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As per the Gospels of Matthew (27:60), Mark (15:46 ) and Luke (23:53) , the Body of Jesus, after his crucifixion was laid in a tomb 'hewn in the rock'. That all the evangelists except John mention the make of the tomb, suggests that there is some significance to it. I hope that this was written to indicate that Jesus had, in his burial, fulfilled the prophecy of Isaiah at 53:9 (RSVCE):

And they made his grave with the wicked and with a rich man in his death...

Clearly, only a rich man could afford to construct a grave hewn in rock. And, Matthew 27:57 in deed depicts Joseph of Arimathe'a in whose new tomb the body of Jesus was laid, as a rich man !

My question is: are there any official teachings from the side of Catholic Church confirming that Jesus was in deed fulfilling the prophesy of Isaiah by being buried in a tomb hewn in the rock ?

  • In the case that you consult the catholic encyclopedia, it does not have the church's imprimatur and thus cannot be cited as a "church teaching." – KorvinStarmast Apr 13 '16 at 22:32
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The Catholic Church has very few dogmatic interpretations of Scripture. This means that as in the case of most texts, there is the possibility for various explanations within the realm of acceptable Catholic exegesis in this situation.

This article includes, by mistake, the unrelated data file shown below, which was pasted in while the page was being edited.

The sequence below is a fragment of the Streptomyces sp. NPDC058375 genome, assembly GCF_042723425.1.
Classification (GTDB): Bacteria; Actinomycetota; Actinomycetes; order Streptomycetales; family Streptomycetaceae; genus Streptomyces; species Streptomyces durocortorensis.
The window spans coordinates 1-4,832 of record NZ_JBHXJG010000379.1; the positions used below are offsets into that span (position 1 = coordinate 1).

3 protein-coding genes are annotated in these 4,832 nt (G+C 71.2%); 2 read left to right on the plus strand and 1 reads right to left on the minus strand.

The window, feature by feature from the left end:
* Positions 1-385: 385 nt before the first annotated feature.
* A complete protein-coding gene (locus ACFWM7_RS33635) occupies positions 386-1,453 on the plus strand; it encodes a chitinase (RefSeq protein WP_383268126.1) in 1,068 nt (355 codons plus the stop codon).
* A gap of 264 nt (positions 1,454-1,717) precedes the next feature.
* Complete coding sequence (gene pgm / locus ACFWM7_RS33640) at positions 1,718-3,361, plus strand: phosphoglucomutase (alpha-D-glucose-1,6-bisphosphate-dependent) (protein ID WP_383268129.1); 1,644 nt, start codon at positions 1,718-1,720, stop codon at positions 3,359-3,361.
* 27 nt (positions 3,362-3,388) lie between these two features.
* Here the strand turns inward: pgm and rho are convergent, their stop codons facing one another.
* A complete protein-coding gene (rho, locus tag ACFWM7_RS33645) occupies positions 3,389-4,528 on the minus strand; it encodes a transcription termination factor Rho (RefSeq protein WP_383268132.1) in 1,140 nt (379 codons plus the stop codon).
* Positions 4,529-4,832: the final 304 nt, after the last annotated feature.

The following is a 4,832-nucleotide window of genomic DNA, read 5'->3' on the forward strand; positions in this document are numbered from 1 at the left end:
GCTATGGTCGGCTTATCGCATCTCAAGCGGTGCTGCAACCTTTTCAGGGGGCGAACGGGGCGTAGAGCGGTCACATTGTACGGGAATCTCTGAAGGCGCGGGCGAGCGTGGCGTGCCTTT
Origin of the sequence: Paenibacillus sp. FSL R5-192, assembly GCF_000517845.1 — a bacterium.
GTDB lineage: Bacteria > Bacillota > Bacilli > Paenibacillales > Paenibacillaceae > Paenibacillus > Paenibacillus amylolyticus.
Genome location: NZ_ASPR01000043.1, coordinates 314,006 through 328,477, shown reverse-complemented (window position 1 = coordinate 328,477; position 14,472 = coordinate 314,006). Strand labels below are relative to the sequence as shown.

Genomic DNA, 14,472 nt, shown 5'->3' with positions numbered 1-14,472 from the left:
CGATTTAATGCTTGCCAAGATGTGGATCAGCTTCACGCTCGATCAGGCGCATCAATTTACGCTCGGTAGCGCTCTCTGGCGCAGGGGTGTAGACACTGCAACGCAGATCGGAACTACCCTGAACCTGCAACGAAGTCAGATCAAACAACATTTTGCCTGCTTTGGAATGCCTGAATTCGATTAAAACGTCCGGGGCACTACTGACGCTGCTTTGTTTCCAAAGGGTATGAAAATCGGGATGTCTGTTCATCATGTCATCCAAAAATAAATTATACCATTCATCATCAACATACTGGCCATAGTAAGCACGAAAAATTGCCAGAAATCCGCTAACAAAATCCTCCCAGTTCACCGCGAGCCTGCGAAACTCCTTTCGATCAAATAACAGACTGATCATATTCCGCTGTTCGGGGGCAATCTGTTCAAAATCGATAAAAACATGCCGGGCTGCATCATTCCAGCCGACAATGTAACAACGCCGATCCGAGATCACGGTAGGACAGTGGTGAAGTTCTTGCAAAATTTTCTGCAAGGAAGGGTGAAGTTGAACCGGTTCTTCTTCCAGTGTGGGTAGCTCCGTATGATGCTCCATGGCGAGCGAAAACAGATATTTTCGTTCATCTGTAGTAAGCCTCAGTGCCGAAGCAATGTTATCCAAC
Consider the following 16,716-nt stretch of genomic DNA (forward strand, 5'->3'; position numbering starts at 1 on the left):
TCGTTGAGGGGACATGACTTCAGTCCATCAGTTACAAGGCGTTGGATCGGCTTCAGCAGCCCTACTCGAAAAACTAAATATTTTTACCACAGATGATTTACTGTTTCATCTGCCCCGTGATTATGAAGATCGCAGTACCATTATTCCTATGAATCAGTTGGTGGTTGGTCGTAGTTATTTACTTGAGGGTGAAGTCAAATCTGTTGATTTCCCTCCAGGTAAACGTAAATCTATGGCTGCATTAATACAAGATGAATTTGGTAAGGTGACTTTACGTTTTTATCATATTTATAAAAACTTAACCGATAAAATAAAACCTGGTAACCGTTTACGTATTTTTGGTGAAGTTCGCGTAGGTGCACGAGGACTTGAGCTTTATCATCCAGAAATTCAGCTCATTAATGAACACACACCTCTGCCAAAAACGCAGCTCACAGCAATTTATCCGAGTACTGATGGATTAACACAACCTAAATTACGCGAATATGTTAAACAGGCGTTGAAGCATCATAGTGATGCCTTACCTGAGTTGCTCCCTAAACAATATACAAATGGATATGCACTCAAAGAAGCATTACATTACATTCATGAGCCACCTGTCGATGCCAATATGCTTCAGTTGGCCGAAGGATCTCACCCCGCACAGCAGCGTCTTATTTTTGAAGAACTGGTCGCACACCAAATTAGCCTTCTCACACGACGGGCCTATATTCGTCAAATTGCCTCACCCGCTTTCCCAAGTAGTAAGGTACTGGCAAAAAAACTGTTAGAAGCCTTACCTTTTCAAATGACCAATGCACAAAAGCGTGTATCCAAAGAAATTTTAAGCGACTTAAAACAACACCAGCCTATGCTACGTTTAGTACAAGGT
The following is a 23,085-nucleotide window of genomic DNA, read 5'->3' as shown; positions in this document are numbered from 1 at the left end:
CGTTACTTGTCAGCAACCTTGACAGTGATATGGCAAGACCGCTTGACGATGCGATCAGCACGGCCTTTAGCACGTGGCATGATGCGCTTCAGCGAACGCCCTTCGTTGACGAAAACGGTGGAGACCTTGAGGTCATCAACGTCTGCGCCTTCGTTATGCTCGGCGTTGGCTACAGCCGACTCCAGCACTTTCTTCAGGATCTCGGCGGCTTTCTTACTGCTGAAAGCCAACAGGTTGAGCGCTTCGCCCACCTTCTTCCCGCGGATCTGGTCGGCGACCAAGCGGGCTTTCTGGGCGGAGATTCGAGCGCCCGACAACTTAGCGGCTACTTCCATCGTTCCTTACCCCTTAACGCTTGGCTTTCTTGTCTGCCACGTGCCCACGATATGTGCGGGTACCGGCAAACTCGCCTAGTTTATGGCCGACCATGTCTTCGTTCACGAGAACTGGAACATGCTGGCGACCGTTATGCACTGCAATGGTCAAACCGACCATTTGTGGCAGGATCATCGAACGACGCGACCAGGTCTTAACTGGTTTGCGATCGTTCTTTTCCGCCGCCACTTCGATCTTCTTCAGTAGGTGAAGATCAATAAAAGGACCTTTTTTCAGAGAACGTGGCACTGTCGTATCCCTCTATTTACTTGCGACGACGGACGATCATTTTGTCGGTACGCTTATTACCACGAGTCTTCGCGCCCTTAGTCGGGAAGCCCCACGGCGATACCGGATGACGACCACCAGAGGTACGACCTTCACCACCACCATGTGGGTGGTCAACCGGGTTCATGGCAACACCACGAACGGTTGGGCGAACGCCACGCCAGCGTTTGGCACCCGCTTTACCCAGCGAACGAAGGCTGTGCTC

There is not an official dogmatic interpretation of Isaiah 53:9 in the Catholic Church that explicitly makes the connection between the type of grave Jesus was laid in and the wording of the prophecy. There is a general consensus among Catholic exegetes that since Joseph of Aramathea was comparatively rich, the point that Jesus made his grave with the 'rich' is fulfilled in the manner you mention (but it does not necessarily require or refuse the fact that the particular grave was hewn in rock).

However, the Hebrew word for "rich" in Isaiah 53:9 can also be read as "evil doers" or the "wickedly rich," and in some contexts the words "rich" and "evil doer" were somewhat synonymous in ancient Hebrew culture. The Church recognizes that the text can also be read that Jesus was sent to death among the "wicked and the evil doers," with the expression "evil doers" a reference to morally corrupt persons, not merely wealthy. In this sense Jesus still fulfills the prophecy as he was crucified among two criminals.

Both interpretations and translations are acceptable, but neither demands that the Messiah necessarily be buried in a tomb hewn in stone.

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